Faculty members protect environment
Lave gets environmental award
On June 24, Carnegie Mellon’s Lester B. Lave will receive the prestigious 2010 Richard Beatty Mellon Environmental Stewardship Award, given by the Air and Waste Management Association. Lave is the Harry B. and James H. Higgins professor of economics. He also acts as the director of Carnegie Mellon’s Green Design Initiative and is the co-director of the university’s Electricity Industry Center.
The Richard Beatty Mellon Environmental Stewardship Award is annually awarded to an individual whose actions have greatly encouraged the betterment of the environment, especially in the control of air pollution and waste management. Lave will accept the award at the Air and Waste Management Association’s annual meeting, held this year in Calgary, Canada.
Lave has accomplished much during his time at Carnegie Mellon, advancing the effort to encourage environmental responsibility. In 1970, Lave, with his Ph.D. student Eugene Seskin, published a research paper in the journal Science titled “Air Pollution and Human Health.” This paper linked high levels of air pollution with the shortening life spans of people in American cities — a concept which, while angering industries, would eventually revolutionize the environmental responsibilities of corporations. In 1982, Lave was elected to the National Academies Institute of Medicine for his contributions in air quality and health.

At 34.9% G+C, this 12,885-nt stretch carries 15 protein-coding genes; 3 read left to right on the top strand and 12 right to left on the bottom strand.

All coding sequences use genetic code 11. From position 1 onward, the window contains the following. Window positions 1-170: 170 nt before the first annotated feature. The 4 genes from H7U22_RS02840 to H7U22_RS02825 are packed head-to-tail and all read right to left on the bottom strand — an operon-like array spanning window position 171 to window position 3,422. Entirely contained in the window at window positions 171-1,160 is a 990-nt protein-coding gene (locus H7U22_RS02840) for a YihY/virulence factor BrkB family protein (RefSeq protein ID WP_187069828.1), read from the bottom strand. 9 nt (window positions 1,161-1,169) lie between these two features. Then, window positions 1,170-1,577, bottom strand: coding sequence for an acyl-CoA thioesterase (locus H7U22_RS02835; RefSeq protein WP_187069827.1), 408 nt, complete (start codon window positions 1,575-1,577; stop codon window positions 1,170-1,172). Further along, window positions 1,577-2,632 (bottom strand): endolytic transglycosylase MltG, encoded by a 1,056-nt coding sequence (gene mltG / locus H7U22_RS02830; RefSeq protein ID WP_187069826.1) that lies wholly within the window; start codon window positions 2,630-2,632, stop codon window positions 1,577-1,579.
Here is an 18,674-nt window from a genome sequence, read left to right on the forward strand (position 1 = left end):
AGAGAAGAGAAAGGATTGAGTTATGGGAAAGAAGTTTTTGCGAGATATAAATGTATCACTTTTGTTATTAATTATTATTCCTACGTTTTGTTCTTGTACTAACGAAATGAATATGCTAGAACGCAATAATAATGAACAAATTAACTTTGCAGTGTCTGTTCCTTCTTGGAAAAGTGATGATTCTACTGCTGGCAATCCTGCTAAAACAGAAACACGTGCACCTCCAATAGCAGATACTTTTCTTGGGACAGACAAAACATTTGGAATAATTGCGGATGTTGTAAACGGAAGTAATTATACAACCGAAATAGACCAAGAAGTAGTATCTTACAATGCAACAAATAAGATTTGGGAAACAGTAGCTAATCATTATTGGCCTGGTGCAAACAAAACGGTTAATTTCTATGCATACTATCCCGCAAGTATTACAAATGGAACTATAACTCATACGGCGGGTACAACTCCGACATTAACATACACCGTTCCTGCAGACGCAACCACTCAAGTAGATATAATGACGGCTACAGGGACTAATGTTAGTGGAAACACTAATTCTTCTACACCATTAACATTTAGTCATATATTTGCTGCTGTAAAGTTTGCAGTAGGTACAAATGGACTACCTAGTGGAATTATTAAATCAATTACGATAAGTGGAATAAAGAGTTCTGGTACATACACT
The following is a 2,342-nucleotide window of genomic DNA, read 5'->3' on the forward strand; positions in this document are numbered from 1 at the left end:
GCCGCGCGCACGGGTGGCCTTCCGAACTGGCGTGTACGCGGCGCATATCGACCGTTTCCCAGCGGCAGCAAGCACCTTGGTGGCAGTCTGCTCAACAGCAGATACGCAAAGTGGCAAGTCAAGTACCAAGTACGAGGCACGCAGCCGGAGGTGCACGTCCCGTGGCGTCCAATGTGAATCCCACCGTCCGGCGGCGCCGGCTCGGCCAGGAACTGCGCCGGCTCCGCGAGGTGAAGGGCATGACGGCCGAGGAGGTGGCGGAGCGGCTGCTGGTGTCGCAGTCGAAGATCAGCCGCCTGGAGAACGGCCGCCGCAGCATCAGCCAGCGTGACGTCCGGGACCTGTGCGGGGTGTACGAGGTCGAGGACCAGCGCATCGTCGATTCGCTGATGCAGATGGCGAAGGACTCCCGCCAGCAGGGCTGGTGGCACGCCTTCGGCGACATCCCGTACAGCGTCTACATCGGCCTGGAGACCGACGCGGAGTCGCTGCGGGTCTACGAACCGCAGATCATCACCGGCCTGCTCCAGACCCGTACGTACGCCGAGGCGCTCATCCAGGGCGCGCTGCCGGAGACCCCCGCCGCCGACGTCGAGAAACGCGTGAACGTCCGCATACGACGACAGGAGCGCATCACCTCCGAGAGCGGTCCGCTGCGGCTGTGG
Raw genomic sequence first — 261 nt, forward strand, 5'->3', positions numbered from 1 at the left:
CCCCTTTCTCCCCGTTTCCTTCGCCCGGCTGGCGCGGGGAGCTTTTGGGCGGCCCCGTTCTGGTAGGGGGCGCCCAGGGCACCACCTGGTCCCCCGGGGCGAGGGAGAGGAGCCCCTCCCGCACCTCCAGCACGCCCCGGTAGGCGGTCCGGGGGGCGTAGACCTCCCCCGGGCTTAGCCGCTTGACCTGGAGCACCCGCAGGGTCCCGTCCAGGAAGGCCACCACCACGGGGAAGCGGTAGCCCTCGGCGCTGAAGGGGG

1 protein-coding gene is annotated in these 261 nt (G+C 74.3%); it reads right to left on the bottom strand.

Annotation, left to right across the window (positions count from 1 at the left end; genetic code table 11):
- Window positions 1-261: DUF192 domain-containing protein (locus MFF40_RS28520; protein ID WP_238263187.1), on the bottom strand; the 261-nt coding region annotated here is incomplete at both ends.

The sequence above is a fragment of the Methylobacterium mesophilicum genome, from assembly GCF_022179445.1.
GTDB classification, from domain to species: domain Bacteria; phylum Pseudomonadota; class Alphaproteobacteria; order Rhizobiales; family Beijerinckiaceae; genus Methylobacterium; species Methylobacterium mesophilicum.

Lave earned a bachelor’s degree in economics from Reed College in 1960 and a Ph.D. in economics from Harvard University in 1963.
Hendrickson tracks water use
Chris Hendrickson, a Carnegie Mellon professor of civil and environmental engineering, is leading a team of researchers who are studying the amount of water used in the production of various goods such as pet food and sugar.
The goal of the group’s study is to help industries track and make better management decisions about how they use water during the creation of their products.
Hendrickson, along with civil engineering Ph.D. candidates Michael Blackhurst and Jordi Vidal, has committed to studying industrial water usage with the hopes of discovering the indirect usages of water that are not often reported.
Hendrickson’s team found that most companies’ consumption of water is hidden because water usage is not measured when used in indirect processes like production.
In 96 percent of sectors evaluated, indirect uses exceeded direct uses throughout the supply chain.
Through the study, the researchers discovered that it takes almost 270 gallons of water to produce $1 worth of sugar, 140 gallons to make $1 worth of milk, and 200 gallons of water to make $1 worth of cat and dog food.
The team hopes that their results will encourage effective and appropriate water usage in industry.
More information on Henderson and his team’s research can be found at www.cmu.edu/news/archive/2010/February/feb25_hendricksontrackswaterusage.shtml.